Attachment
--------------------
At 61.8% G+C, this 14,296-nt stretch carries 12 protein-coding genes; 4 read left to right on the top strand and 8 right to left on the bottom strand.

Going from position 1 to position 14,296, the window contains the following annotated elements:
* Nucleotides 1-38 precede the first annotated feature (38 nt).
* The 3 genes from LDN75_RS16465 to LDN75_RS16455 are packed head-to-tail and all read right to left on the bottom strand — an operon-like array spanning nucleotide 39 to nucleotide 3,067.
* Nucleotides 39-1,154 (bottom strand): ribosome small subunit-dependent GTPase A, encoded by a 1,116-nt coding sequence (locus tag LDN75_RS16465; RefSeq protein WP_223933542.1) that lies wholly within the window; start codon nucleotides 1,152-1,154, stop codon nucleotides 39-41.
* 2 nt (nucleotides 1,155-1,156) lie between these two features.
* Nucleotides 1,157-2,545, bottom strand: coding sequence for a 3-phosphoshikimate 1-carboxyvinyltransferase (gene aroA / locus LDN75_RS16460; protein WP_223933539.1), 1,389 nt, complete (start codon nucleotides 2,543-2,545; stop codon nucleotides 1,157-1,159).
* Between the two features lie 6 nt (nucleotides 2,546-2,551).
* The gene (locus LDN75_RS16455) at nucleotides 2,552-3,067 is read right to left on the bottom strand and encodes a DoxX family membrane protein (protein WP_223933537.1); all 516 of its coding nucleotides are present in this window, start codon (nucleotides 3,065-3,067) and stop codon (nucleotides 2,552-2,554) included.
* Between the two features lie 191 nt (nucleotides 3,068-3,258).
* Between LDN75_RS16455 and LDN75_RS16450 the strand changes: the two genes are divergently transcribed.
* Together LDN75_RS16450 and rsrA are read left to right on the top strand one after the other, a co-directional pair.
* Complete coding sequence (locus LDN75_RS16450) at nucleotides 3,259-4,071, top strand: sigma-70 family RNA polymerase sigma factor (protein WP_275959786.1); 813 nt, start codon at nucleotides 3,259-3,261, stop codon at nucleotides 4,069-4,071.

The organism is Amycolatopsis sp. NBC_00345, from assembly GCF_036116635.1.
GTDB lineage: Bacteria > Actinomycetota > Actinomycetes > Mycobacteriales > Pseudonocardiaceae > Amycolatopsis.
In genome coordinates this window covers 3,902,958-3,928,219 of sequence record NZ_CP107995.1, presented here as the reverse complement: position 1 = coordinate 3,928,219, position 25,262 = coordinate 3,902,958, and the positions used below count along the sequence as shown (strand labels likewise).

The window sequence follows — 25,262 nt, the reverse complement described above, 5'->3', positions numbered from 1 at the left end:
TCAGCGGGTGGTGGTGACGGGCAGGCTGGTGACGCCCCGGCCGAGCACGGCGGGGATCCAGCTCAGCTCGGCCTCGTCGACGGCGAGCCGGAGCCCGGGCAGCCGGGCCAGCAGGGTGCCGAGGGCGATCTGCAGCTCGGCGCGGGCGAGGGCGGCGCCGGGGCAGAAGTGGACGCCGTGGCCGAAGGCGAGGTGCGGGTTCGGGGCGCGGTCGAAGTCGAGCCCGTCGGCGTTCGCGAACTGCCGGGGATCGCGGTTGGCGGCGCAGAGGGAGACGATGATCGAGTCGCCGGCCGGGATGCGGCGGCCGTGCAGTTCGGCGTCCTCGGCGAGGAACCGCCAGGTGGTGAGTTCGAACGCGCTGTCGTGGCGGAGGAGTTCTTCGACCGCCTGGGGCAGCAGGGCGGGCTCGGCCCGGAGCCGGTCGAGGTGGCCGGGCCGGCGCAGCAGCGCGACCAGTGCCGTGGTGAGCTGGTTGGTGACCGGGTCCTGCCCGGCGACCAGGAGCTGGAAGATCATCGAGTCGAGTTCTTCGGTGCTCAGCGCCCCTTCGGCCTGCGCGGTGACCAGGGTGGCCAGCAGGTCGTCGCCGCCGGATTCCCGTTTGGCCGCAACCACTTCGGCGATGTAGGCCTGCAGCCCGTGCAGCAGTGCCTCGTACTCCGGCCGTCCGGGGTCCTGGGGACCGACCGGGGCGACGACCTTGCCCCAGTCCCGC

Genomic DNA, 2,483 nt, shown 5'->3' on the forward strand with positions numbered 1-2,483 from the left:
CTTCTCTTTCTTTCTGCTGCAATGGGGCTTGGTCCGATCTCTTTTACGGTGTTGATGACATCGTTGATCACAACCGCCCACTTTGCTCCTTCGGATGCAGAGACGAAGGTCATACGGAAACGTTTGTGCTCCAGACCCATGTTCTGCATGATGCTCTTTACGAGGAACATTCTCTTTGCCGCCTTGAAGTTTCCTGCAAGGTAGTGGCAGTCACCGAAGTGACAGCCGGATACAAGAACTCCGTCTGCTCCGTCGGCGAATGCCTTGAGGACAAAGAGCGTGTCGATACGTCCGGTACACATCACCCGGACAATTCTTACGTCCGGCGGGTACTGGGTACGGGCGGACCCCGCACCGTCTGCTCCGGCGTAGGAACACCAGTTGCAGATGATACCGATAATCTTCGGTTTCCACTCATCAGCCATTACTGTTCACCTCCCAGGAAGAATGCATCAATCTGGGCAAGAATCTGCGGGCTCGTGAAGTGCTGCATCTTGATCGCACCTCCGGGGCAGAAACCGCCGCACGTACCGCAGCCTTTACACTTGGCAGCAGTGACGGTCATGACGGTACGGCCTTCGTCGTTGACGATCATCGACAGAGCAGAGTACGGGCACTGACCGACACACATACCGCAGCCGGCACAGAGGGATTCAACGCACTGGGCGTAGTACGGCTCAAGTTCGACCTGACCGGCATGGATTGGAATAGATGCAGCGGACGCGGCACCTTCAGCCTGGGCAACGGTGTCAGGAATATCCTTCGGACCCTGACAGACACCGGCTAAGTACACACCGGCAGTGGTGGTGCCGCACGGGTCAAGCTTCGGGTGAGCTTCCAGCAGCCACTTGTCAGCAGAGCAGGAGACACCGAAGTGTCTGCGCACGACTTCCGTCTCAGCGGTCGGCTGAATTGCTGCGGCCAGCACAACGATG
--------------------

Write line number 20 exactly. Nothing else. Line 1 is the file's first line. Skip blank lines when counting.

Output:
CTTCTCTTTCTTTCTGCTGCAATGGGGCTTGGTCCGATCTCTTTTACGGTGTTGATGACATCGTTGATCACAACCGCCCACTTTGCTCCTTCGGATGCAGAGACGAAGGTCATACGGAAACGTTTGTGCTCCAGACCCATGTTCTGCATGATGCTCTTTACGAGGAACATTCTCTTTGCCGCCTTGAAGTTTCCTGCAAGGTAGTGGCAGTCACCGAAGTGACAGCCGGATACAAGAACTCCGTCTGCTCCGTCGGCGAATGCCTTGAGGACAAAGAGCGTGTCGATACGTCCGGTACACATCACCCGGACAATTCTTACGTCCGGCGGGTACTGGGTACGGGCGGACCCCGCACCGTCTGCTCCGGCGTAGGAACACCAGTTGCAGATGATACCGATAATCTTCGGTTTCCACTCATCAGCCATTACTGTTCACCTCCCAGGAAGAATGCATCAATCTGGGCAAGAATCTGCGGGCTCGTGAAGTGCTGCATCTTGATCGCACCTCCGGGGCAGAAACCGCCGCACGTACCGCAGCCTTTACACTTGGCAGCAGTGACGGTCATGACGGTACGGCCTTCGTCGTTGACGATCATCGACAGAGCAGAGTACGGGCACTGACCGACACACATACCGCAGCCGGCACAGAGGGATTCAACGCACTGGGCGTAGTACGGCTCAAGTTCGACCTGACCGGCATGGATTGGAATAGATGCAGCGGACGCGGCACCTTCAGCCTGGGCAACGGTGTCAGGAATATCCTTCGGACCCTGACAGACACCGGCTAAGTACACACCGGCAGTGGTGGTGCCGCACGGGTCAAGCTTCGGGTGAGCTTCCAGCAGCCACTTGTCAGCAGAGCAGGAGACACCGAAGTGTCTGCGCACGACTTCCGTCTCAGCGGTCGGCTGAATTGCTGCGGCCAGCACAACGATG